This recent studyaggregates data from observations and studies for over 25 years showing a correlation between Herpes Simplex Virus Type 1 and Alzheimer’s Disease. Why is this of interest? Most of the U.S, population has acquired the Herpes Simplex Virus, Type 1, and, still another majority, Type 2, and there is evidence to believe Type 2 as well as Herpes Zoster (good ol’ “Chicken Pox”) may also play a role in developing Alzheimer’s Disease.
The above referenced article is comprehensive and leaves no doubt that Herpes infections lead to an over two and a half times increased risk of senile dementia (a broader category of cognitive deficit that includes Alzheimer’s Disease), but also, that treatment can decrease risk of acquisition of senile dementia by over tenfold! That’s impressive, to say the least, and, given that we currently have no cure for Alzheimer’s Disease, it seems prudent to do what we can to prevent it.
“Treatment of Herpes can decrease risk of dementia by tenfold!”
There are many theories as to the cause of Alzheimer’s Disease, and with them, theories for treatment. This study shows, however, very clearly that certainly one form of prevention – in those infected with a herpes virus (most of us) – is the use of a herpes antiviral drug, and, possibly, with the inclusion of an NSAID (non-steroidal anti-inflammatory). The best absorbed and most effective herpes antiviral appears to be valacyclovir, and the NSAID used effectively in the studies, Celecoxib (“Celebrex”).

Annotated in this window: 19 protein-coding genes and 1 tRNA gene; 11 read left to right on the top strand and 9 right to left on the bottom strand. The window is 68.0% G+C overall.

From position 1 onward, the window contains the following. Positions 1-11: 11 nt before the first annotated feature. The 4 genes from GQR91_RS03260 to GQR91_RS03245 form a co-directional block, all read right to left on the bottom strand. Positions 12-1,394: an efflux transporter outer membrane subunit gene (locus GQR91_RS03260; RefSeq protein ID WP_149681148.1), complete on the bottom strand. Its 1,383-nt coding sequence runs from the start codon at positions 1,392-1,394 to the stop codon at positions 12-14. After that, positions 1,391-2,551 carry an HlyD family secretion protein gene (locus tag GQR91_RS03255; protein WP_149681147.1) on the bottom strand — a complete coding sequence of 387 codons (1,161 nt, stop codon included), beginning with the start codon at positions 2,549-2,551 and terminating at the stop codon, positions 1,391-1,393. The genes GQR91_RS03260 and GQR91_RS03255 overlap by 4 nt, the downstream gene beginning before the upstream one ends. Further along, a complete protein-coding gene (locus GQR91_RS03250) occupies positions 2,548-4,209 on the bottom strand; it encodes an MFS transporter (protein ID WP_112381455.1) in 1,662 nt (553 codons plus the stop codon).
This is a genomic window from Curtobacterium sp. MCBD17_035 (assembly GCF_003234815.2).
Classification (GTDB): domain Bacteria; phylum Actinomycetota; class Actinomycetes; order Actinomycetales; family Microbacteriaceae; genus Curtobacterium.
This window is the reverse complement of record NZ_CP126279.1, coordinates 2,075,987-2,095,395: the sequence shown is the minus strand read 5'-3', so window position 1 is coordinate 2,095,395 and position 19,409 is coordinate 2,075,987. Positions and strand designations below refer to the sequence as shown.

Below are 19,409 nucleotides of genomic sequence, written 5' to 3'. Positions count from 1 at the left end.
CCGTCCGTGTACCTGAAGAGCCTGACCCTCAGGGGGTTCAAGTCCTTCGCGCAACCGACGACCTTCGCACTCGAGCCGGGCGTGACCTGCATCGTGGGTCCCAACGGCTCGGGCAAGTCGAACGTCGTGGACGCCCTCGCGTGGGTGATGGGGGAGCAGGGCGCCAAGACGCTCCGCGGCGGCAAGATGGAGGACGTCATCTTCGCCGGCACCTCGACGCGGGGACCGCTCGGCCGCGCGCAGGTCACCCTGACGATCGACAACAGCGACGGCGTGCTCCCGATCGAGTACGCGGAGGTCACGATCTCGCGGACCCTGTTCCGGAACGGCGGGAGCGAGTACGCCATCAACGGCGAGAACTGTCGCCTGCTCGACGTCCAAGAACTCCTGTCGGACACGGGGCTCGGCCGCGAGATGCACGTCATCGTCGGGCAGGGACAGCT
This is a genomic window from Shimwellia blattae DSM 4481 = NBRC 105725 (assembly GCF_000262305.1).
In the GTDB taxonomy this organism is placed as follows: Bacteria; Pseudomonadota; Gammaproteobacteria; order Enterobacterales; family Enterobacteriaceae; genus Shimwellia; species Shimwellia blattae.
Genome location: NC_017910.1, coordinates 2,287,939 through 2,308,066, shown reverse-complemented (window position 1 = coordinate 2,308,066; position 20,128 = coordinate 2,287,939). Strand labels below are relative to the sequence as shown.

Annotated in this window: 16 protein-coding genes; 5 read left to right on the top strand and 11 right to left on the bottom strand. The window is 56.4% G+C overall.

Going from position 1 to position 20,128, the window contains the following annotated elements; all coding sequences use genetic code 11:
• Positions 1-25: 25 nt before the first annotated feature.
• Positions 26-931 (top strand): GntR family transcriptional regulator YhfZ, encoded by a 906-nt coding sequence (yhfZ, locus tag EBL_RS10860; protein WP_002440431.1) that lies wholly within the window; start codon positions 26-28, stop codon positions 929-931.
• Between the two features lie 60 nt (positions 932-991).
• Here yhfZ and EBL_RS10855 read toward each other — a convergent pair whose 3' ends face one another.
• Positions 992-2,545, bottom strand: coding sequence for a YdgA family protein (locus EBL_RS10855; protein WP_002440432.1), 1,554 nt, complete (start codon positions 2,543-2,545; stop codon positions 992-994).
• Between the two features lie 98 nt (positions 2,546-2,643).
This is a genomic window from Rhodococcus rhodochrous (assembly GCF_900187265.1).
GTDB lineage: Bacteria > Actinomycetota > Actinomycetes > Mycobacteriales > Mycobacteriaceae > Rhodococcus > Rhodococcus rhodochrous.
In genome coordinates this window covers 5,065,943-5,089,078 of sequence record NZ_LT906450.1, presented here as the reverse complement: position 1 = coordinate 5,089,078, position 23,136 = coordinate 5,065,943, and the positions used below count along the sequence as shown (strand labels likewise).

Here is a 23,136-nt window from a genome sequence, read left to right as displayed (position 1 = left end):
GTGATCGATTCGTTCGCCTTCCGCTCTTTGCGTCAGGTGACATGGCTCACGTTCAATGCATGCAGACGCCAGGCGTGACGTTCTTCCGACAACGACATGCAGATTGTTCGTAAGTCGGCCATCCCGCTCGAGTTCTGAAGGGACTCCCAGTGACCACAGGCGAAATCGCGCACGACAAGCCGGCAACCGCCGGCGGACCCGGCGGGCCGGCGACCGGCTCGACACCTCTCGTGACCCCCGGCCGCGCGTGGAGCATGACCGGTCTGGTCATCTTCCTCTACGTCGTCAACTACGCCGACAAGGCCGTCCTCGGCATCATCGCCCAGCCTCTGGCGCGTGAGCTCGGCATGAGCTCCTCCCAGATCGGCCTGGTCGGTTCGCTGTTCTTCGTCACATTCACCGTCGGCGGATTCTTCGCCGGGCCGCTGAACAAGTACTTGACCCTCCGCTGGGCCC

In addition, we know that anything that reduces the strength of the immune system, or, more specifically, anything that allows the herpes virus to become active, is not beneficial. So, too much “stress”, not enough rest, overtraining, eating improperly, etc. would all contribute to the herpes virus damaging the brain, especially at or after middle age (when we often see the beginnings of a decline in immune function).
Another approach would, of course, be to do those things that could strengthen the immune system, or, perhaps better put, keep it as healthy and strong as it can be given our age (a more positive spin) such as eating or supplementing with sufficient antioxidants, engaging in stress reducing activities, regular moderate exercise, etc.
One supplement we know that tends to contribute to keeping the herpes virus at bay is an amino acid, L-lysine. Another amino acid we know that tends to promote the herpes virus is L-arginine.
For anyone who knows he or she has any of the herpes viruses, I would recommend to use a prophylactic dose of valacyclovir (“Valtrex) (500mg by mouth each day). Adding an NSAID prophylactically is NOT prudent because of the side effects that can occur with their use including gastrointestinal and kidney damage. However, their use during an outbreak seems prudent, especially if accompanied by pain and/or fever.
The other lifestyle considerations are a “no-brainer” (pun intended) to include because of all the other potential benefits to general health and well-being acquired therefrom. And, for those who do not want to use a “drug” as prophylaxis for any reason, there is evidence showing that taking 1 gram of L-lysine three times per day can effectively prevent as well as treat herpes outbreaks.